First grade son having trouble at recess

My first grade son has been having challlenges at recess.  He says all his friends just want to play ball sports (four square, wall ball and the like) and they are telling him he's not very good. And he is somewhat uncoordinated for this age. We are trying to help him develop some new strategies (find a new friend who wants to play the games you are interested in, etc) but he's resistant, and sad. Ideas?

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Does your school have Playworks coaches? Playworks is a nonprofit in Oakland that provides playground coaches to teach the kids good social skills along with a wide variety of games for every level. In my opinion, it is a better anti-bullying program than any of the dedicated anti-bullying programs I have seen. I recommend them highly - they can help your kid get better at stuff and encourage other kids to be kinder. It's hard to direct this stuff from home. 

Go after school or over the weekend and practice the games with your son so he can develop skills needed to enjoy recess with the friends he is spending the most time with. Bring a few friends (his/yours) to help you with practice to provide a neutral balance so it'll be more fun (not just a parent thing, but a group experience, I think will boost his confidence overall).

Could you get onto the school grounds on the weekends and practice those games with him?  It might be less stressful to learn how to do the games in a parent-led setting, than to try to find kids to make friends with who don't play the games.  Playground games are relatively easy to master IF the child can play them frequently.  Also, in a 1st - 3rd grade recess, you could suggest that the yard duty teacher make one court a 1st & 2nd grade court and another court the 3rd grade court.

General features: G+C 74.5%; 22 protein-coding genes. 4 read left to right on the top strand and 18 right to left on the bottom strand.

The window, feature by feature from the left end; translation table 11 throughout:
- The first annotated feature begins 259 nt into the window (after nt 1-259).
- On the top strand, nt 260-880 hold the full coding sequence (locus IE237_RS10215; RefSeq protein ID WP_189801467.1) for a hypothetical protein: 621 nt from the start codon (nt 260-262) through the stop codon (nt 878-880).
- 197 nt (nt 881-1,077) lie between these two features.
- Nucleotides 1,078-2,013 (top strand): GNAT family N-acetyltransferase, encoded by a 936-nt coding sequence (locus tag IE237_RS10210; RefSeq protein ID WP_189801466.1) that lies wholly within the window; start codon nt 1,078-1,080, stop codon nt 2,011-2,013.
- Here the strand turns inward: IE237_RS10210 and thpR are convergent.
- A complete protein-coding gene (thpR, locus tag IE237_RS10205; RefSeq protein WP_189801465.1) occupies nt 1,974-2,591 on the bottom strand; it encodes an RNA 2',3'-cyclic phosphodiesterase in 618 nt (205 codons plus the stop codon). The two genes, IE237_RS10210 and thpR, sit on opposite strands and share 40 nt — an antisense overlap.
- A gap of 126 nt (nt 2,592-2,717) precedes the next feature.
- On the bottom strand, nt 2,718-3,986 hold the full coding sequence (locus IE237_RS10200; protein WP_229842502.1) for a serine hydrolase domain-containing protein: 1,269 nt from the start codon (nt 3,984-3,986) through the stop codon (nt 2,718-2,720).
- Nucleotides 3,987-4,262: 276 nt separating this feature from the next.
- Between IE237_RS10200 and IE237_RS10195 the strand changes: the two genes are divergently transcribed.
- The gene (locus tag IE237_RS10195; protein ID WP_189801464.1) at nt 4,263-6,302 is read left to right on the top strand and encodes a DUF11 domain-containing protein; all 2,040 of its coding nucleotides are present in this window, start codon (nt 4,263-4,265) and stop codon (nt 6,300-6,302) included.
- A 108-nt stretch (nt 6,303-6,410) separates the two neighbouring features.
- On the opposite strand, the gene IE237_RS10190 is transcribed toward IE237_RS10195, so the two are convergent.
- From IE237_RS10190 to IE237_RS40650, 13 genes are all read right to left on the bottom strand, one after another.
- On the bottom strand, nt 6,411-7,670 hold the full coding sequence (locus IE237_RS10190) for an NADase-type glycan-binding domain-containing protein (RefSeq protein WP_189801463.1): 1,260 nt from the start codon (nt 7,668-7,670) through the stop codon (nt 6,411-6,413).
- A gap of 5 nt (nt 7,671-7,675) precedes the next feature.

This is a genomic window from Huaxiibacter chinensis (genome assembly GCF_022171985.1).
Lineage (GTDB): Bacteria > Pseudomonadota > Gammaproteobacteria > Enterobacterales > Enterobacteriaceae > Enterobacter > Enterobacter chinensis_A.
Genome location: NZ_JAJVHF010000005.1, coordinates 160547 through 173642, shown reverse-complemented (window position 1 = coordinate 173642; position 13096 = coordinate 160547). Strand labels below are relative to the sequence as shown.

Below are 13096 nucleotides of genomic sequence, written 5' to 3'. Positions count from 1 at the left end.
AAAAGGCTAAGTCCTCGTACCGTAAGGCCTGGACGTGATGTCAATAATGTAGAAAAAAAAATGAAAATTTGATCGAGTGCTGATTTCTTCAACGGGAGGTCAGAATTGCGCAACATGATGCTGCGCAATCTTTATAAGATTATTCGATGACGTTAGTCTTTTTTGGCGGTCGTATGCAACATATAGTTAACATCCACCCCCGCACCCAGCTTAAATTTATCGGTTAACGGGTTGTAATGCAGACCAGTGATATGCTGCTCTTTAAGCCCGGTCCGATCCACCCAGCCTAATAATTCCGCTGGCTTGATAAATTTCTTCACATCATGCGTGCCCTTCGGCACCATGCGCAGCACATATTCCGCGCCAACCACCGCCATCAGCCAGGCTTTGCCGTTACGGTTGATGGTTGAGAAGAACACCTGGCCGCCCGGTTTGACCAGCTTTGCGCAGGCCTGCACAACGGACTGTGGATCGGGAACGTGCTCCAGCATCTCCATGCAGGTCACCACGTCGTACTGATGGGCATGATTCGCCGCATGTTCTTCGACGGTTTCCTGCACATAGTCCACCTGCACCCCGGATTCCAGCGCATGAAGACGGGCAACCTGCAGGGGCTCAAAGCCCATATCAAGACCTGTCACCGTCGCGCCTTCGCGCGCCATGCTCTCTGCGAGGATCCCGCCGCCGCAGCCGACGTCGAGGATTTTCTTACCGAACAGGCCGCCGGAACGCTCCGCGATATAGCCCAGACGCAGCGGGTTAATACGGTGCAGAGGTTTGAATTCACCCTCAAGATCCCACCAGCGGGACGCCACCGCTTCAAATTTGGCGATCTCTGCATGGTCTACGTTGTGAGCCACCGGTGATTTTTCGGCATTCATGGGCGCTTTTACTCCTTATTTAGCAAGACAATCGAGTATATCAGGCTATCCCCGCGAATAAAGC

My daughter was like this for a while- we actually ended up going to an Occupational Therapist initially for ADHD but as an amazing side effect, all her coordination and active/sports based skills improved tremendously.  She was the girl that in 1st grade feigned a hurt leg just so she wouldn't have to be seen stumbling in Soccer Shots- and now she actively seeks out sports she is interested in and has her confidence back!  She was tested initially and was found positive for vertigo, which is a vestibular funtion issue- its actually really common to have this issue and it affects body awareness.

See if the teacher can set him up with a friend from class. The teacher may have a sense of what connection will "click."

School can be tough. Having even one friend who "gets you" makes a huge difference.

Another option to consider is getting him into an activity outside of school based on his interests. Then he will build a foundation of friendship and gain some confidence, too.

You've gotten some great suggestions, but I would also suggest that you meet with the teacher, principal, yard duties, whoever, and get that nastiness shut down. It is NOT healthy (or normal, imho, based on 16 years teaching 2nd and 3rd grades) for first graders to be that competitive and mean. I know that if I heard that kind of talk on my watch, I would immediately get some 4th or 5th graders to play those kids so they can see what it feels like to be "not good." And then, of course, we would have a healthy conversation. No matter how much you practice games with your son, there will always be somebody better and those mean kids will still be mean-if not to him than to somebody else. I do hope he gets tired of it too, and finds some like-minded, nicer kids.

How uncoordinated is your child?  Although I had friends as a child, I suffered at school recesses because do to my motor difficulties, I was unable to take part in many of the activities and definitely impacted my self-esteem.  You might want to ask your pediatrician if your son's gross and fine motor skill development is age appropriate and whether you should request a Student Study Team meeting at his school to discuss ways of helping your son's motor development and his social integration at school.

My son is/was similar - interested in the playground games but not much ability compared to peers. Obviously the peers notice, and to me it is overreacting to call it bullying when peers comments on differences in ability. We did buy some playground balls and practice the games with him on the weekend, so I'd second that recommendation. What helped the most honestly was moving up a grade and sharing the playground with younger kids who were more at his ability level. And BTW we are a Playworks school too, but there's only one coach spread out at recess, s/he is not going to have time to help one little kid every day with 4-square!